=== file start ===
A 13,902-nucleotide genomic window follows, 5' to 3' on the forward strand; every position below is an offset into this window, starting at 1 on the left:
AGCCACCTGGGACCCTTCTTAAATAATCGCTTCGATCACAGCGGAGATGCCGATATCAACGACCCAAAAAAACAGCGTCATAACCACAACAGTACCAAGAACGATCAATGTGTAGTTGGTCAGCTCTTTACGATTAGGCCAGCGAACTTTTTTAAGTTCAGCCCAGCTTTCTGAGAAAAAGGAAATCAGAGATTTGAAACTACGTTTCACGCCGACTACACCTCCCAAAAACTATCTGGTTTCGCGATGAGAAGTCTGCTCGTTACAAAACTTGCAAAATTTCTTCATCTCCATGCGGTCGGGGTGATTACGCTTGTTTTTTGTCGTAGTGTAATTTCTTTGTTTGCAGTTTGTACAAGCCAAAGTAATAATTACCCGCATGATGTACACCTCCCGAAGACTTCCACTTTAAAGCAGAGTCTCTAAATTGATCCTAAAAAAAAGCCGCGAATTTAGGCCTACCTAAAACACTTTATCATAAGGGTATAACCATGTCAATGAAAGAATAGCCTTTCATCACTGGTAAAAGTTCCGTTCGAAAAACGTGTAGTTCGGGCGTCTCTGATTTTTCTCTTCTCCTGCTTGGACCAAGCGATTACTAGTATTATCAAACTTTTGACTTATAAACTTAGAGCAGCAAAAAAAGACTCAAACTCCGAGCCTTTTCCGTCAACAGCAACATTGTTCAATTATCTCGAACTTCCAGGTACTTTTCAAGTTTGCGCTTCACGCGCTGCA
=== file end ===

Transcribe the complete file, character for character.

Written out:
A 13,902-nucleotide genomic window follows, 5' to 3' on the forward strand; every position below is an offset into this window, starting at 1 on the left:
AGCCACCTGGGACCCTTCTTAAATAATCGCTTCGATCACAGCGGAGATGCCGATATCAACGACCCAAAAAAACAGCGTCATAACCACAACAGTACCAAGAACGATCAATGTGTAGTTGGTCAGCTCTTTACGATTAGGCCAGCGAACTTTTTTAAGTTCAGCCCAGCTTTCTGAGAAAAAGGAAATCAGAGATTTGAAACTACGTTTCACGCCGACTACACCTCCCAAAAACTATCTGGTTTCGCGATGAGAAGTCTGCTCGTTACAAAACTTGCAAAATTTCTTCATCTCCATGCGGTCGGGGTGATTACGCTTGTTTTTTGTCGTAGTGTAATTTCTTTGTTTGCAGTTTGTACAAGCCAAAGTAATAATTACCCGCATGATGTACACCTCCCGAAGACTTCCACTTTAAAGCAGAGTCTCTAAATTGATCCTAAAAAAAAGCCGCGAATTTAGGCCTACCTAAAACACTTTATCATAAGGGTATAACCATGTCAATGAAAGAATAGCCTTTCATCACTGGTAAAAGTTCCGTTCGAAAAACGTGTAGTTCGGGCGTCTCTGATTTTTCTCTTCTCCTGCTTGGACCAAGCGATTACTAGTATTATCAAACTTTTGACTTATAAACTTAGAGCAGCAAAAAAAGACTCAAACTCCGAGCCTTTTCCGTCAACAGCAACATTGTTCAATTATCTCGAACTTCCAGGTACTTTTCAAGTTTGCGCTTCACGCGCTGCA